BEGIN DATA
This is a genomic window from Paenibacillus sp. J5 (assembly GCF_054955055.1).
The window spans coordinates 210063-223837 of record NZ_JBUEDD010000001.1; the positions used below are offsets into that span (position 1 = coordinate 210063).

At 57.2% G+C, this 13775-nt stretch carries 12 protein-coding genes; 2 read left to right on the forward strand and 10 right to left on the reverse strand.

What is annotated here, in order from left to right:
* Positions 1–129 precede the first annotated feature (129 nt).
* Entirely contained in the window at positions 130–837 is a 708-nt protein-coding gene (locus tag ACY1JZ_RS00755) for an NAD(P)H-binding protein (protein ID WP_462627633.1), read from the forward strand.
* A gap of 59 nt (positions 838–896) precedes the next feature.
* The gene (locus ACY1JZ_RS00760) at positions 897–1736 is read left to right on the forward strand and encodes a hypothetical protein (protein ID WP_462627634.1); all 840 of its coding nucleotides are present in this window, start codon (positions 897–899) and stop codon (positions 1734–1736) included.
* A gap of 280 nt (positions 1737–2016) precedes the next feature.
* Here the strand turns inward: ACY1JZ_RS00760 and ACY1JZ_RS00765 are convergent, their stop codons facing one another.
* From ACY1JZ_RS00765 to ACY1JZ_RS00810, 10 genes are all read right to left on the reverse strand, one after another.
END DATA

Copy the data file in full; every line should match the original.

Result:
This is a genomic window from Paenibacillus sp. J5 (assembly GCF_054955055.1).
The window spans coordinates 210063-223837 of record NZ_JBUEDD010000001.1; the positions used below are offsets into that span (position 1 = coordinate 210063).

At 57.2% G+C, this 13775-nt stretch carries 12 protein-coding genes; 2 read left to right on the forward strand and 10 right to left on the reverse strand.

What is annotated here, in order from left to right:
* Positions 1–129 precede the first annotated feature (129 nt).
* Entirely contained in the window at positions 130–837 is a 708-nt protein-coding gene (locus tag ACY1JZ_RS00755) for an NAD(P)H-binding protein (protein ID WP_462627633.1), read from the forward strand.
* A gap of 59 nt (positions 838–896) precedes the next feature.
* The gene (locus ACY1JZ_RS00760) at positions 897–1736 is read left to right on the forward strand and encodes a hypothetical protein (protein ID WP_462627634.1); all 840 of its coding nucleotides are present in this window, start codon (positions 897–899) and stop codon (positions 1734–1736) included.
* A gap of 280 nt (positions 1737–2016) precedes the next feature.
* Here the strand turns inward: ACY1JZ_RS00760 and ACY1JZ_RS00765 are convergent, their stop codons facing one another.
* From ACY1JZ_RS00765 to ACY1JZ_RS00810, 10 genes are all read right to left on the reverse strand, one after another.